Weblog > 1 x 9 #2
1 x 9 by Jean Claude Constantin is a fascinating little puzzle. There are a few reasons for this, and if you're a fan of packing puzzles you're in for a real treat.
Let's start by its name, 1 x 9. It's as simple as that, you have 9 distinct pieces arranged in a 3 x 3 one-layer frame and your task is to remove all pieces and pack them again so that all of the tray's area is occupied without any empty spaces. This could easily describe a good portion of all packing puzzles out there, if we weren't talking about a Constantin puzzle, that is. There are some characteristics, however, that make this puzzle quite unique and very original.
One of the 1 x 9 unique features is its size. We're talking about a really tiny puzzle here, measuring only 5 x 5 x .8cm, which is about 1.97" x 1.97" x .31" (check out the photo below for a size comparison with an Euro coin). I believe this is the smallest packing puzzle in my collection so far. It fits in a wallet. How much more portable could it be? Despite its apparent smaller size, handling the puzzle feels natural and doesn't bother me a bit.
Another nice feature of the puzzle is the use of nine different wood types, one for each piece. This array of colors create a stunning pattern that captures the attention of anyone right away. That's quite a feat for a puzzle of this size. Each piece is carefully made from laser-cut wood and the surface is very smooth to the touch, very pleasant to handle. From what I can see, even the frame has been cut from a different wood, for a total of 10 different wood types - You don't see that everyday in a puzzle.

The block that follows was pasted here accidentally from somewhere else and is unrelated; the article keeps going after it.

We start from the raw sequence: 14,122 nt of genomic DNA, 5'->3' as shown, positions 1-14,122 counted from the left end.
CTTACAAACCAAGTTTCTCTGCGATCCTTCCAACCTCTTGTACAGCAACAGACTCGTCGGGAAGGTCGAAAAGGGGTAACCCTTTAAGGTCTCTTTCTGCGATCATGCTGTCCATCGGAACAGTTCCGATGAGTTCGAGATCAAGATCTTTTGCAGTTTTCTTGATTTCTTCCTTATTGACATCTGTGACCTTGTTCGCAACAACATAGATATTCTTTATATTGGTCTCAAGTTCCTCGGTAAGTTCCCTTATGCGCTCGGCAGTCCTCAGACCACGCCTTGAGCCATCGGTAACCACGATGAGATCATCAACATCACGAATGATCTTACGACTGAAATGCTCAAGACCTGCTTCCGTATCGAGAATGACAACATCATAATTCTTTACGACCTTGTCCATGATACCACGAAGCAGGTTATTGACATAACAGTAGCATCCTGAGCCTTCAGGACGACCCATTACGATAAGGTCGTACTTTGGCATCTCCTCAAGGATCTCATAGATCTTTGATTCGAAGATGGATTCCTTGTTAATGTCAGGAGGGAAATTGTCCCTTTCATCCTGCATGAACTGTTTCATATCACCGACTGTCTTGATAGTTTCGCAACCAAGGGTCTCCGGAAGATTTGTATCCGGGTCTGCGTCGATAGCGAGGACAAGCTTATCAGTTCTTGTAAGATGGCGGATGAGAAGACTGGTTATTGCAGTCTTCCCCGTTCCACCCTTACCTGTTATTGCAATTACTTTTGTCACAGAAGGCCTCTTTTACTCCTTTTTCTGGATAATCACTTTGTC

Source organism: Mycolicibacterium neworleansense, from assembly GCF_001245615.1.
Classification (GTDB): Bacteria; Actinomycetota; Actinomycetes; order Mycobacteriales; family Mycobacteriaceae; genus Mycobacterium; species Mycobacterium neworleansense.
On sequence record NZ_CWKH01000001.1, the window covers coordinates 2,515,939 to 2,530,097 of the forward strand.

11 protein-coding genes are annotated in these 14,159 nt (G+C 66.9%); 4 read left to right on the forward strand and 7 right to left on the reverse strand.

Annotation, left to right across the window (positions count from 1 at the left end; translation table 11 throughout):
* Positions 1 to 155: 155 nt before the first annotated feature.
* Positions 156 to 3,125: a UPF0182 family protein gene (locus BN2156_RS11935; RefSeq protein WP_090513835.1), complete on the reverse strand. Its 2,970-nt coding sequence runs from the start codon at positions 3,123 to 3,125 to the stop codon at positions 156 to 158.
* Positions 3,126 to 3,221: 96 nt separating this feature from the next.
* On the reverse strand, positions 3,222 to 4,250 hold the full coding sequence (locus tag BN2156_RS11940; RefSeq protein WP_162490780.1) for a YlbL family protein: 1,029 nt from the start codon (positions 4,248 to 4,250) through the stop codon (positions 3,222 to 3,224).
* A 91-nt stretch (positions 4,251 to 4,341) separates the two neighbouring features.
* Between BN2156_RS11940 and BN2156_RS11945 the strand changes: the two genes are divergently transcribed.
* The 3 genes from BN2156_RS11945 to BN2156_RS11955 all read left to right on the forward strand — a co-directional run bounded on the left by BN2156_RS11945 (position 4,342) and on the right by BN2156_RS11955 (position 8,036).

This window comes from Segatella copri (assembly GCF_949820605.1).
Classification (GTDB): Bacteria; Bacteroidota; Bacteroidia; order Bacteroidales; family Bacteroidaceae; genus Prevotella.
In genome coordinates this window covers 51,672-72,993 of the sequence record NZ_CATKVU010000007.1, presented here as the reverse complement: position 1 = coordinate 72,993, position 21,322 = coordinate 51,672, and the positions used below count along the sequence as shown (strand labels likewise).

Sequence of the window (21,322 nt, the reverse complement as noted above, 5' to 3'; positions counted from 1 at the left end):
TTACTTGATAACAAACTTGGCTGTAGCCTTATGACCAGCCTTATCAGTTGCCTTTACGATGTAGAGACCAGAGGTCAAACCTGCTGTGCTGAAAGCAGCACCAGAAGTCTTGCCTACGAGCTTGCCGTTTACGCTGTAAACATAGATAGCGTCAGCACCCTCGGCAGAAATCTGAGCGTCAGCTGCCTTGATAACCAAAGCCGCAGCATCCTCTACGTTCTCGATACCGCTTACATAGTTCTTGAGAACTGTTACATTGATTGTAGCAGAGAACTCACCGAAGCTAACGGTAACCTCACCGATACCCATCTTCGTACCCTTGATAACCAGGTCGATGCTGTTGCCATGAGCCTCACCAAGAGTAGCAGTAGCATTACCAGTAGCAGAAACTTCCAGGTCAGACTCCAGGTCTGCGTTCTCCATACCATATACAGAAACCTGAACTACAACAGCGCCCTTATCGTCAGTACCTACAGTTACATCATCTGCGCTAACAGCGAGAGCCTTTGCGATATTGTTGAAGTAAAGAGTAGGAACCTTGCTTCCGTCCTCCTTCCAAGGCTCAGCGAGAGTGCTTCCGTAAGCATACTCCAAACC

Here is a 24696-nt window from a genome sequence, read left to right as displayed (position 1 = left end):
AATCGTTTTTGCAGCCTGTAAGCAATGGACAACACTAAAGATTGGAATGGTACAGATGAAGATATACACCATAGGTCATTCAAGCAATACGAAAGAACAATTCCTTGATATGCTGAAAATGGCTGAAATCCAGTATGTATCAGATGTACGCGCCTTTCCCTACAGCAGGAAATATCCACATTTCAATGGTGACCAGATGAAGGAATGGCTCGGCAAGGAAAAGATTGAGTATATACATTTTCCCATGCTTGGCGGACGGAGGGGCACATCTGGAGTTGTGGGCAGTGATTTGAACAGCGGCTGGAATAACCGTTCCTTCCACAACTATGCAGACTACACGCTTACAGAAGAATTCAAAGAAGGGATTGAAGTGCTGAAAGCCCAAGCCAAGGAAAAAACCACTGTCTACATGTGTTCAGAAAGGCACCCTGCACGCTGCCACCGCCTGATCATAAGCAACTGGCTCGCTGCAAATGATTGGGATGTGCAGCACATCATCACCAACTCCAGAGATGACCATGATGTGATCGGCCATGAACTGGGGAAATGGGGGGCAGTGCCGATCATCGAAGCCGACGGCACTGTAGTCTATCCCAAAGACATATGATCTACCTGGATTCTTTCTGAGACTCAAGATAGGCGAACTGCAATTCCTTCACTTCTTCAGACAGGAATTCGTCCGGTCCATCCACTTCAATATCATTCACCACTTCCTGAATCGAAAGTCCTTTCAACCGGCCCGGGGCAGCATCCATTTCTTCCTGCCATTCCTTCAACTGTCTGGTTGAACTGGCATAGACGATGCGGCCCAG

In terms of difficulty, and looking at the shape of the pieces, you can already tell that it should be a little challenging. It's rated as a difficulty level 8/10, and after solving it in about 15 minutes or so, I'd say it's about right. There's a trick from solving Jigsaw puzzles you can apply here. If you take a closer look at the pieces, you'll see that some of them have two straight edges adjacent from one another in a 90º angle. There's actually more than four pieces with these characteristics, though, so it's not as simple as that, but it's a start and should help you in your task. Try to separate the pieces and keep alternating between those corner pieces. You can also use both sides of the pieces.
Constantin could've stopped at the features mentioned above, but he outdone himself by creating 9 different versions of the puzzle using different shapes for the pieces. That's the reason why my puzzle is #2... Because there are 8 more and he needed to differentiate them from one another. If one puzzle is not enough for you, Constantin also thought of that by creating a unique version of the puzzle with all versions in one. It's called the 9 x 9, and it's rather intimidating, even for experienced puzzlers.
I absolutely loved Constantin's 1 x 9 puzzle. The design looks so simple and yet, with all the special characteristics, he turned the puzzle into something extraordinary. I highly recommend this one, or should I say these 9 puzzles, to anyone who loves packing puzzles. You'll certainly love it just as much as I did.
Availability: As of this moment, only 2 versions of the 1 x 9 puzzle are available at PuzzleMaster, #1 and #3. If you really want all nine versions you can purchase the 9 x 9 puzzle instead. It also adds another degree of difficulty.